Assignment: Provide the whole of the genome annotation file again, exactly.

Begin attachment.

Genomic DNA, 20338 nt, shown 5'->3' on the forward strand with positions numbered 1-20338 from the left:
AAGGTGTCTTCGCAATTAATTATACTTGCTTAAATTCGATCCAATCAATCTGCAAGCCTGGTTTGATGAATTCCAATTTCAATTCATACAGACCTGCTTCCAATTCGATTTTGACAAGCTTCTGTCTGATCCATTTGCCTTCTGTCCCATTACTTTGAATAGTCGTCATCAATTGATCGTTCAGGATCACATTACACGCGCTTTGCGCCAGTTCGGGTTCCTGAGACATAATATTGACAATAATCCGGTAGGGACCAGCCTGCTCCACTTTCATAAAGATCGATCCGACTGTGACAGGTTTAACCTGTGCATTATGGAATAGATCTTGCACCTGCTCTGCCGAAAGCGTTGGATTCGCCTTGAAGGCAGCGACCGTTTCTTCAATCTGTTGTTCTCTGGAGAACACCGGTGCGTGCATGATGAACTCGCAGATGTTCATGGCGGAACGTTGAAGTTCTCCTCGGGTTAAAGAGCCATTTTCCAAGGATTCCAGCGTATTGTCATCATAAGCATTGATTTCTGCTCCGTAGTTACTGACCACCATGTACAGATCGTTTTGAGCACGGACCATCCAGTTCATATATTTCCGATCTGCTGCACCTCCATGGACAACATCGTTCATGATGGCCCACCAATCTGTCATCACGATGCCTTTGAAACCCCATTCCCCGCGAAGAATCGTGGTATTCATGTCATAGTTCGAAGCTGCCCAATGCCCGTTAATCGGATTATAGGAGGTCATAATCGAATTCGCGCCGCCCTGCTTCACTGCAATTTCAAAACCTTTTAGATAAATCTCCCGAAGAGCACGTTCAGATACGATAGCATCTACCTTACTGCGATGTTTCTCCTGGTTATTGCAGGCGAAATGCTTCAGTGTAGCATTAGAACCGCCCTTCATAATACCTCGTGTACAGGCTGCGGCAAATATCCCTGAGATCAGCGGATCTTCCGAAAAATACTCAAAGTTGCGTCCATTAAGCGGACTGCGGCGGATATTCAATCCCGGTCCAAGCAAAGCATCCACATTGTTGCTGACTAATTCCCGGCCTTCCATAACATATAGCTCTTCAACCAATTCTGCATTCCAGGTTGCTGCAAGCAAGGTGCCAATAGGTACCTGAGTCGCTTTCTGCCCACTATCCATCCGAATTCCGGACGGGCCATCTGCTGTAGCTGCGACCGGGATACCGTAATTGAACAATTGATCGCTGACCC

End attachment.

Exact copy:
Genomic DNA, 20338 nt, shown 5'->3' on the forward strand with positions numbered 1-20338 from the left:
AAGGTGTCTTCGCAATTAATTATACTTGCTTAAATTCGATCCAATCAATCTGCAAGCCTGGTTTGATGAATTCCAATTTCAATTCATACAGACCTGCTTCCAATTCGATTTTGACAAGCTTCTGTCTGATCCATTTGCCTTCTGTCCCATTACTTTGAATAGTCGTCATCAATTGATCGTTCAGGATCACATTACACGCGCTTTGCGCCAGTTCGGGTTCCTGAGACATAATATTGACAATAATCCGGTAGGGACCAGCCTGCTCCACTTTCATAAAGATCGATCCGACTGTGACAGGTTTAACCTGTGCATTATGGAATAGATCTTGCACCTGCTCTGCCGAAAGCGTTGGATTCGCCTTGAAGGCAGCGACCGTTTCTTCAATCTGTTGTTCTCTGGAGAACACCGGTGCGTGCATGATGAACTCGCAGATGTTCATGGCGGAACGTTGAAGTTCTCCTCGGGTTAAAGAGCCATTTTCCAAGGATTCCAGCGTATTGTCATCATAAGCATTGATTTCTGCTCCGTAGTTACTGACCACCATGTACAGATCGTTTTGAGCACGGACCATCCAGTTCATATATTTCCGATCTGCTGCACCTCCATGGACAACATCGTTCATGATGGCCCACCAATCTGTCATCACGATGCCTTTGAAACCCCATTCCCCGCGAAGAATCGTGGTATTCATGTCATAGTTCGAAGCTGCCCAATGCCCGTTAATCGGATTATAGGAGGTCATAATCGAATTCGCGCCGCCCTGCTTCACTGCAATTTCAAAACCTTTTAGATAAATCTCCCGAAGAGCACGTTCAGATACGATAGCATCTACCTTACTGCGATGTTTCTCCTGGTTATTGCAGGCGAAATGCTTCAGTGTAGCATTAGAACCGCCCTTCATAATACCTCGTGTACAGGCTGCGGCAAATATCCCTGAGATCAGCGGATCTTCCGAAAAATACTCAAAGTTGCGTCCATTAAGCGGACTGCGGCGGATATTCAATCCCGGTCCAAGCAAAGCATCCACATTGTTGCTGACTAATTCCCGGCCTTCCATAACATATAGCTCTTCAACCAATTCTGCATTCCAGGTTGCTGCAAGCAAGGTGCCAATAGGTACCTGAGTCGCTTTCTGCCCACTATCCATCCGAATTCCGGACGGGCCATCTGCTGTAGCTGCGACCGGGATACCGTAATTGAACAATTGATCGCTGACCC